Published on Saturday, January 10, 2004 by the Telegraph/UK
US Soldier 'Killed Taxi Occupants for Passing Convoy'
by Harry de Quetteville in Tikrit
Propped up in his bed at what used to be the Saddam Hussein hospital in Tikrit, few Iraqis can better testify to the potentially fatal consequences of disobeying the country's new highway code than Ibrahim Allawi Ahmed.
Wheezing slightly from a gunshot wound to his lung, Mr Ahmed, 32, a sharp-faced man from Ramadi, is the only survivor from a bullet-riddled taxi which he claims came under US fire after it tried to overtake army vehicles on a road near Tikrit.
In a country where hundreds of thousands of local drivers jostle for road space with vast military convoys, confusion, suspicion and death have replaced mirror, signal, maneuver as the rules of the road.
Frequent roadside bombs and ambushes have killed and maimed hundreds of coalition soldiers since the end of the war last April, leaving highly-armed troops on the move wary of attack, and loath to extend the courtesy of the road to fellow drivers.
"We've had incidents where drivers in cars and lorries have come up alongside convoys and launched rocket-propelled grenades at us," said Major Josslyn Aberle, at the US base in Tikrit.
For Iraqi drivers though, mile-long supply convoys trundling slowly across the immense desert landscape present a frustrating impediment, often doubling journey times.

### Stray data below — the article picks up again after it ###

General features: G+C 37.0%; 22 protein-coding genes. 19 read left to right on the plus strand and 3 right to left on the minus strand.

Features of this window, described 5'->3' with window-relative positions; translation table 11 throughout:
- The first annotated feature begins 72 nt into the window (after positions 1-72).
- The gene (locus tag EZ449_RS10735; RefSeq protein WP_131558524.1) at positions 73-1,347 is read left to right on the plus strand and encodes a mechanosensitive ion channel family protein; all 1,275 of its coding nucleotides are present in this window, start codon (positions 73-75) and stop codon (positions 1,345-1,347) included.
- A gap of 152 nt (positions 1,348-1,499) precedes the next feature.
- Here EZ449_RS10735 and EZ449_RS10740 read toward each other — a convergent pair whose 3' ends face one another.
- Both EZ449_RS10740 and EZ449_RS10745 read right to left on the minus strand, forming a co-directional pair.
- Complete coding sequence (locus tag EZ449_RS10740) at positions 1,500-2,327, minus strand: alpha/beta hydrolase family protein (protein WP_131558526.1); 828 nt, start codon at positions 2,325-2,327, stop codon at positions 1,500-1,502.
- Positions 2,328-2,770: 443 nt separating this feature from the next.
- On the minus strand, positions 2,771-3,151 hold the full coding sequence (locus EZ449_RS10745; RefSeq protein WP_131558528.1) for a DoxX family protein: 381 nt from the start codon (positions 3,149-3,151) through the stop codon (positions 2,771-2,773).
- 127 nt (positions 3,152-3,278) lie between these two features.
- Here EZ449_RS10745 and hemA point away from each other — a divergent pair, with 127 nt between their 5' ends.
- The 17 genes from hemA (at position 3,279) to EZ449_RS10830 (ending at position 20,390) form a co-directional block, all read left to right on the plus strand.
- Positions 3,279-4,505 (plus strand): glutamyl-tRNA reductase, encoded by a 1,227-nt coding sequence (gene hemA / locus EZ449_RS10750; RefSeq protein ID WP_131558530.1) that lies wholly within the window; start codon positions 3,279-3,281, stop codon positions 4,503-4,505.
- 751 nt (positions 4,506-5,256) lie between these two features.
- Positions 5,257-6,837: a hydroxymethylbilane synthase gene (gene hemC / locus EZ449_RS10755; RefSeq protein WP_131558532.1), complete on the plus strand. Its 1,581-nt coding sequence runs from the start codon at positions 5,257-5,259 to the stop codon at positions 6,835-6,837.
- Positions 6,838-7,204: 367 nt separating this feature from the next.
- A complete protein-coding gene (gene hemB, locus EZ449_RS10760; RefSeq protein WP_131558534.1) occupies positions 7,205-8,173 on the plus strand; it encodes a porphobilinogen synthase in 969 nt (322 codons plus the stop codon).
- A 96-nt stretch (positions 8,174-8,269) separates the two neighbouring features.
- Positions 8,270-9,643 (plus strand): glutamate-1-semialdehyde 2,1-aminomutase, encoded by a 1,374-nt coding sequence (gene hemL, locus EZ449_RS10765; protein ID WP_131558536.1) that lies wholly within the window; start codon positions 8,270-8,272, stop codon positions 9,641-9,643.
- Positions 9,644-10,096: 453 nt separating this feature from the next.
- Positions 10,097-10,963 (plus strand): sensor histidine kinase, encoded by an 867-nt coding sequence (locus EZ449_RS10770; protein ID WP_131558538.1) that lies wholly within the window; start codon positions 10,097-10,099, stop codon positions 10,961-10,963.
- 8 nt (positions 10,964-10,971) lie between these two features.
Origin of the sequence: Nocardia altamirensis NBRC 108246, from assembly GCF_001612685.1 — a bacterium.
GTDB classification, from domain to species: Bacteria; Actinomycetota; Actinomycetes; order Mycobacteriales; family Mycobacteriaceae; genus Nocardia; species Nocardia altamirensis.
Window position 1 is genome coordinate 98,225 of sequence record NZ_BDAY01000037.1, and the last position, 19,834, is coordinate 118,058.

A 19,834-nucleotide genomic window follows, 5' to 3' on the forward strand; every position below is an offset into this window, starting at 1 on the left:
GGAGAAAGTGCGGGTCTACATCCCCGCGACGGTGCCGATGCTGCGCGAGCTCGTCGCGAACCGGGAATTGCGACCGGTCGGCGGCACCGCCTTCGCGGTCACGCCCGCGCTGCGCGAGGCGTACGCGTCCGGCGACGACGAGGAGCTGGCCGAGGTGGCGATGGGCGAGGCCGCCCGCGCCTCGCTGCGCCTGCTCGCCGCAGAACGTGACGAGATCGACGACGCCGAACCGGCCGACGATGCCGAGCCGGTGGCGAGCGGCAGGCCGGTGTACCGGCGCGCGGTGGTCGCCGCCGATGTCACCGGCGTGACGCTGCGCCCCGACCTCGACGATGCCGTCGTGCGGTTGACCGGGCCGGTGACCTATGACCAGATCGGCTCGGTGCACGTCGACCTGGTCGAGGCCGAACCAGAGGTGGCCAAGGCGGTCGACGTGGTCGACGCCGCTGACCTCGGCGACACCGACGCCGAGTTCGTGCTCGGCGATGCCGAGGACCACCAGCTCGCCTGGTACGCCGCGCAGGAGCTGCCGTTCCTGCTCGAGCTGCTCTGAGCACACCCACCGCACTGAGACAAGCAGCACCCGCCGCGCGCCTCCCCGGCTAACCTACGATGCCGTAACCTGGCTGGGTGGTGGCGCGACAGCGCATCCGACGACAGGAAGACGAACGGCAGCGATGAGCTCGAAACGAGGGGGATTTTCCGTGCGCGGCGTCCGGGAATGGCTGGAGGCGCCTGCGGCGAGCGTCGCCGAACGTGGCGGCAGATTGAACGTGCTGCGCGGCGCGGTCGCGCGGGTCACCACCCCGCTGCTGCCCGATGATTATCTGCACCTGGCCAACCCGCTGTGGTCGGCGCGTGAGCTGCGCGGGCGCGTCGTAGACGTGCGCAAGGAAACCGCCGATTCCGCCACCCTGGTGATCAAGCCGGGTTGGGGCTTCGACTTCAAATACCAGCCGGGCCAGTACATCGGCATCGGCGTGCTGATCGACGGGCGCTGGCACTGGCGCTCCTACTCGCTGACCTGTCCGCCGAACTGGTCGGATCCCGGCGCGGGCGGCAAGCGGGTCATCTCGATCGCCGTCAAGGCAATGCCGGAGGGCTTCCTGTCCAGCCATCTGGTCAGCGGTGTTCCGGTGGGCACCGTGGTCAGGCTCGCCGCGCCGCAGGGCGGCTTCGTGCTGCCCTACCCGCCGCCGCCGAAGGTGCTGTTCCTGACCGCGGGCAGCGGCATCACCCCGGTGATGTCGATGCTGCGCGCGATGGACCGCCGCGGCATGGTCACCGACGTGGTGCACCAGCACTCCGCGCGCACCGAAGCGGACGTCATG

Rather than wait, many attempt to pass the military columns, watching and waiting for a soldier astride a mounted machinegun to wave a casual "OK". But passing lines of trucks and humvees is always a tense affair, with drivers on both sides fearful of their opposite numbers.
"I was in a taxi with four other people including the driver," said Mr Ahmed.
"We were stuck behind a US convoy just outside Tikrit when the soldier on the rear vehicle lifted his hand from the trigger of his gun and clearly motioned us to pass.
"Cautiously we overtook on the right-hand side, then suddenly the gunner on the front vehicle swiveled his gun towards us and started firing."
Mr Ahmed said he ducked under the taxi's dashboard as bullets ripped through the car, killing the driver.
When he recovered consciousness the car had careered off the road.
In the back seat he found the other passengers, including a mother and her six-year-old son, had also been shot dead. "The soldier just kept firing for five to six seconds, but the convoy didn't stop for us," said Mr Ahmed. "I was hit in the lung."
Both Iraqi doctors and police have said that the taxi was indeed hit by US bullets. At the Tikrit base, an investigation is under way.
"We would love to get to the bottom of this," said Major Aberle. "We have ruled out troops from our base but it could have been another coalition convoy."
The incident is one of a series of traffic shoot-outs that are undermining the already shaky trust between coalition soldiers and Iraqis.
In wards next to the unit caring for Mr Ahmed, doctors pointed to two other patients with gunshot wounds they said were also the victims of US convoys.
"It's not just bullets," said Dr Safaa Abbas. "I've treated people from cars that have been crushed by tanks."
© Copyright of Telegraph Group Limited 2004